By default, routers have 'ICMP redirect' feature enabled to tell the downstream host/router that there is a better path to reach the destination.
- Although this feature is used as a way to optimize the flow of traffic across the network, it also is used to prevent packets from traversing the same outgoing link as the one that they came in through; to prevent L3 (routing) loops.
In 'VE over VPLS' configurations, it is common for a data packet (with next hop as the 'VE interface') to traverse a link to a router, to only get routed by the router (to a destination) back along the same link. This router usually contains the 'VE interface' for a VPLS domain.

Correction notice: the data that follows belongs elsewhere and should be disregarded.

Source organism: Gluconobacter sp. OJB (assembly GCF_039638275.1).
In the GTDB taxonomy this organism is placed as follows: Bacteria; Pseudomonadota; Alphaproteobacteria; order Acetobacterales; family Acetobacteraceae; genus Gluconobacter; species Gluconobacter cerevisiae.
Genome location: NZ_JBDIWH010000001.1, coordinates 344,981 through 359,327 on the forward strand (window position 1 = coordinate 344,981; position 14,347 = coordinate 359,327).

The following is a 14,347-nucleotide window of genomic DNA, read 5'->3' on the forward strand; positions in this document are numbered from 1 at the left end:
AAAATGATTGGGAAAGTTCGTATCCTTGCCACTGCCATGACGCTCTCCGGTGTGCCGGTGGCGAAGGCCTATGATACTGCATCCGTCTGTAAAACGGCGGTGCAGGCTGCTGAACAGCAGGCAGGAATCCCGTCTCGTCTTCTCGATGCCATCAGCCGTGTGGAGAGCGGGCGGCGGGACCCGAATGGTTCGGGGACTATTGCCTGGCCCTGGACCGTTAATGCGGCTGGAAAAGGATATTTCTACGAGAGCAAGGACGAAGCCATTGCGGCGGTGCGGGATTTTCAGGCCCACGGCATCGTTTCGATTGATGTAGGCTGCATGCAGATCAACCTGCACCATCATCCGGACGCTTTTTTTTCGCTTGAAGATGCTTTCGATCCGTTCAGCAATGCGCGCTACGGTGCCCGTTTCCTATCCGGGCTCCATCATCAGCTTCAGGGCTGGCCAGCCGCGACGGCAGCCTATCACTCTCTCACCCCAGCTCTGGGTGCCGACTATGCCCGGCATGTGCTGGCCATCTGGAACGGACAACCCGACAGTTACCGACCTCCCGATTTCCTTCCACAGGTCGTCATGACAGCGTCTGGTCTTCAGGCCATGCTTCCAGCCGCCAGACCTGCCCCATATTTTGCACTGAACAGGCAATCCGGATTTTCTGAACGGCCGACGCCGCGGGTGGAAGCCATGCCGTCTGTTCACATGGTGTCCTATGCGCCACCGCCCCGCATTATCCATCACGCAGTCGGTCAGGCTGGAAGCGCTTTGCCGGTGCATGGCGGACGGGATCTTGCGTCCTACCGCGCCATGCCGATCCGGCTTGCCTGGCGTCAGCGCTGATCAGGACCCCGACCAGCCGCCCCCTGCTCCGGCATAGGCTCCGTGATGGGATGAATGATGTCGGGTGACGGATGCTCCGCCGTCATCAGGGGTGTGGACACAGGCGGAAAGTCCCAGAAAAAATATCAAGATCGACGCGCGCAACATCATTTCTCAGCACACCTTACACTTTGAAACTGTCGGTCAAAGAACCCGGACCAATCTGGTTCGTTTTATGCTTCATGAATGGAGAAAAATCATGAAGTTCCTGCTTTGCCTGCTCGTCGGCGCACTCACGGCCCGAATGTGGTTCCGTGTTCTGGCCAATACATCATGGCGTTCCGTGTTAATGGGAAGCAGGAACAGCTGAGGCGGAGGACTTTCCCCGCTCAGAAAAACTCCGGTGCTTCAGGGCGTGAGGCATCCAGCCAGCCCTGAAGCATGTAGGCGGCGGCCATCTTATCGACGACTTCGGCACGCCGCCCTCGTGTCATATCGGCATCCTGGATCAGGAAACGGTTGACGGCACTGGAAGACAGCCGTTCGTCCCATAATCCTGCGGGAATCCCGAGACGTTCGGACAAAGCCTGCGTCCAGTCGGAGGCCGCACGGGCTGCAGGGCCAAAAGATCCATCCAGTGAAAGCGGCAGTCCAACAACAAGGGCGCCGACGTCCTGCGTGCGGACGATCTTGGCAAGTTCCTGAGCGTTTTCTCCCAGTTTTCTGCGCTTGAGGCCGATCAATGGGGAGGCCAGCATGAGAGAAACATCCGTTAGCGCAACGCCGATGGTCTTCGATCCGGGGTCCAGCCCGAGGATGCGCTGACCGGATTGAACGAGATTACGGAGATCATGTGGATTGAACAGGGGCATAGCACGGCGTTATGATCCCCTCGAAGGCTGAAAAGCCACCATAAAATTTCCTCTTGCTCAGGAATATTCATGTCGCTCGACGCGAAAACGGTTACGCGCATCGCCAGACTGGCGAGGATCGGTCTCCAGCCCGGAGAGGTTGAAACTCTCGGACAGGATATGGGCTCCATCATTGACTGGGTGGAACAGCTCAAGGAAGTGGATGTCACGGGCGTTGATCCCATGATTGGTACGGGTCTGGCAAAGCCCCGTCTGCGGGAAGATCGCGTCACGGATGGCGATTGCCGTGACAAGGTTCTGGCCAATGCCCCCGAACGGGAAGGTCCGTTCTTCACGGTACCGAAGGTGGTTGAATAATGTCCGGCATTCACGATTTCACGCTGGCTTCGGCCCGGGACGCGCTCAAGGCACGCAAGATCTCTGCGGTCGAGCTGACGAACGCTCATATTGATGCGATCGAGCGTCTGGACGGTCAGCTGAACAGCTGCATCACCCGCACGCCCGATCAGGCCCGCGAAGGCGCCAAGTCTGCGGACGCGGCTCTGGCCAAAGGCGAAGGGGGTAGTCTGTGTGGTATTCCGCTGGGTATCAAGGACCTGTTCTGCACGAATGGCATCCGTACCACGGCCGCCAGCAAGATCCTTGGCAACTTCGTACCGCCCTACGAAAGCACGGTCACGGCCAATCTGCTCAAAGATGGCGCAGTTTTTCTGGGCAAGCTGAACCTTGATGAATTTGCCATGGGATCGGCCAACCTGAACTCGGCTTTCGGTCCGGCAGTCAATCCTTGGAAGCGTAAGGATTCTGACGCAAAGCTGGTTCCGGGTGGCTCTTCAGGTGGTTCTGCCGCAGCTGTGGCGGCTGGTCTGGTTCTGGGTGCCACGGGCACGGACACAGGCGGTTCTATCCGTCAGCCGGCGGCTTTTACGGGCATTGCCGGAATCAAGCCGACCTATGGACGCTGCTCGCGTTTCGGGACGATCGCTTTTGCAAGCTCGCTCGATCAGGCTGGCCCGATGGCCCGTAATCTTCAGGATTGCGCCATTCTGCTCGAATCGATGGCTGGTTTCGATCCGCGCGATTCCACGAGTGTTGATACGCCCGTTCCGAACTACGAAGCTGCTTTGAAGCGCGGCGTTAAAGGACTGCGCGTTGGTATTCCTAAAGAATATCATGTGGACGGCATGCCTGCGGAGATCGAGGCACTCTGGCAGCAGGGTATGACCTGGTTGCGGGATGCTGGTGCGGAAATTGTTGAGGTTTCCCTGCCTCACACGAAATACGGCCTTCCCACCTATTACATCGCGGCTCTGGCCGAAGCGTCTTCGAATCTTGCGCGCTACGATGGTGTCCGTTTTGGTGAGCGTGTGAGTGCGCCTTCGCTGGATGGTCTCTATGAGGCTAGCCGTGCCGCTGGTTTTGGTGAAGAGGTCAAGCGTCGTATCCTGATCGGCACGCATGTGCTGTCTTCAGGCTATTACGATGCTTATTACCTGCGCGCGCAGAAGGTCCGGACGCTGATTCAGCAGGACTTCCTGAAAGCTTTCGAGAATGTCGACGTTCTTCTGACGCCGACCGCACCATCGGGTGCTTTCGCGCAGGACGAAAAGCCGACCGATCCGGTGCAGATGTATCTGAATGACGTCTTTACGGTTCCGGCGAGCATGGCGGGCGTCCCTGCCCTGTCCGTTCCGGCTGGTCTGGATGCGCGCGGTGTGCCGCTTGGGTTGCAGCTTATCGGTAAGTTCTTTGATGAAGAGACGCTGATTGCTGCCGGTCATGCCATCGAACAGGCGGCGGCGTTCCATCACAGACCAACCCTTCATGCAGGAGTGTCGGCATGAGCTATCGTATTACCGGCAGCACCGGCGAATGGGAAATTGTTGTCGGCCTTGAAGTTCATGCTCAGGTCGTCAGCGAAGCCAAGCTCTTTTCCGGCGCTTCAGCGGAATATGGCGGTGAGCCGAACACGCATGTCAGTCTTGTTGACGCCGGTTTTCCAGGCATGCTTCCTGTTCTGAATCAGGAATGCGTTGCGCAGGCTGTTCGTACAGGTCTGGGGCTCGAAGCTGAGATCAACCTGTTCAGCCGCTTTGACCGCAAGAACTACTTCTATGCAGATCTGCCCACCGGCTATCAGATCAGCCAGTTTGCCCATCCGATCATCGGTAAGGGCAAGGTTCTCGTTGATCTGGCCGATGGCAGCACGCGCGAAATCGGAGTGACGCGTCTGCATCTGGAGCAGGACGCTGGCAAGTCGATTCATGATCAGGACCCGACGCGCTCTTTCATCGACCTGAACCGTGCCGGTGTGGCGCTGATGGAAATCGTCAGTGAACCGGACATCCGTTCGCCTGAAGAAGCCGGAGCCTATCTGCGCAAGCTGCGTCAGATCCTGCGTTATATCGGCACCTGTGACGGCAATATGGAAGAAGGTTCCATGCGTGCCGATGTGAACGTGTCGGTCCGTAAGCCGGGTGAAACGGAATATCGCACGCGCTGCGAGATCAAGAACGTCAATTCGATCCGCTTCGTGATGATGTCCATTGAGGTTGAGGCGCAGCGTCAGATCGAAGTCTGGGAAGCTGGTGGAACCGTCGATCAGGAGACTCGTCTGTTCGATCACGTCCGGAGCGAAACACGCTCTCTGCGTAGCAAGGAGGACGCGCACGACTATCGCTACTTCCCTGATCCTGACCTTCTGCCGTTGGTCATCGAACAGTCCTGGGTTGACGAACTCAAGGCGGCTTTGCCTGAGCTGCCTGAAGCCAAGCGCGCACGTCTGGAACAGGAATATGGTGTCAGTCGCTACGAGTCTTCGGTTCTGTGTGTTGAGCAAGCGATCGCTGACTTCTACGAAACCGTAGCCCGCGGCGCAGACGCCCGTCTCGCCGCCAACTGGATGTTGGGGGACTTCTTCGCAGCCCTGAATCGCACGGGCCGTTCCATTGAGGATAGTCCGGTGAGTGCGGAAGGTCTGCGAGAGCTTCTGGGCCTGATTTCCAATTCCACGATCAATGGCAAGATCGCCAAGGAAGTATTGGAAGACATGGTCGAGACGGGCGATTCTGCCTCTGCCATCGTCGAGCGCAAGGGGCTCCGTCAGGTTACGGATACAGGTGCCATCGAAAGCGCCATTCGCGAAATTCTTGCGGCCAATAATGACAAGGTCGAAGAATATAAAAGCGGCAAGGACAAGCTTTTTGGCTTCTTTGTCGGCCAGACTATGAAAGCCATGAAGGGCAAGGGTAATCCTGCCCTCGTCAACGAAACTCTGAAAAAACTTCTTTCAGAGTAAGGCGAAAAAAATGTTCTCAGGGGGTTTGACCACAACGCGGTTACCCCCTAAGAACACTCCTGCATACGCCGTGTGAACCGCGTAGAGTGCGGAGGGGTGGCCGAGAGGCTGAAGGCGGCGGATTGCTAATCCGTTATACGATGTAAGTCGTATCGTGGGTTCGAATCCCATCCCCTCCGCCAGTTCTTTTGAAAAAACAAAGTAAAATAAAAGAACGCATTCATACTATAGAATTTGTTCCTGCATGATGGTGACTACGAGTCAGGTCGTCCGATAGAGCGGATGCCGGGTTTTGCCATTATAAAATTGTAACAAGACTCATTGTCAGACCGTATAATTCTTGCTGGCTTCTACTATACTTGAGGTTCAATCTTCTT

- The reason the packet even comes to this router is to exit the VPLS domain through the VE interface.
- In some cases, the packet's next-hop/destination may be along the same router (with the mentioned VPLS domain) from which it came in.
If 'ICMP redirect' feature is enabled, these packets are dropped by the router in order to prevent a loop from forming in the network.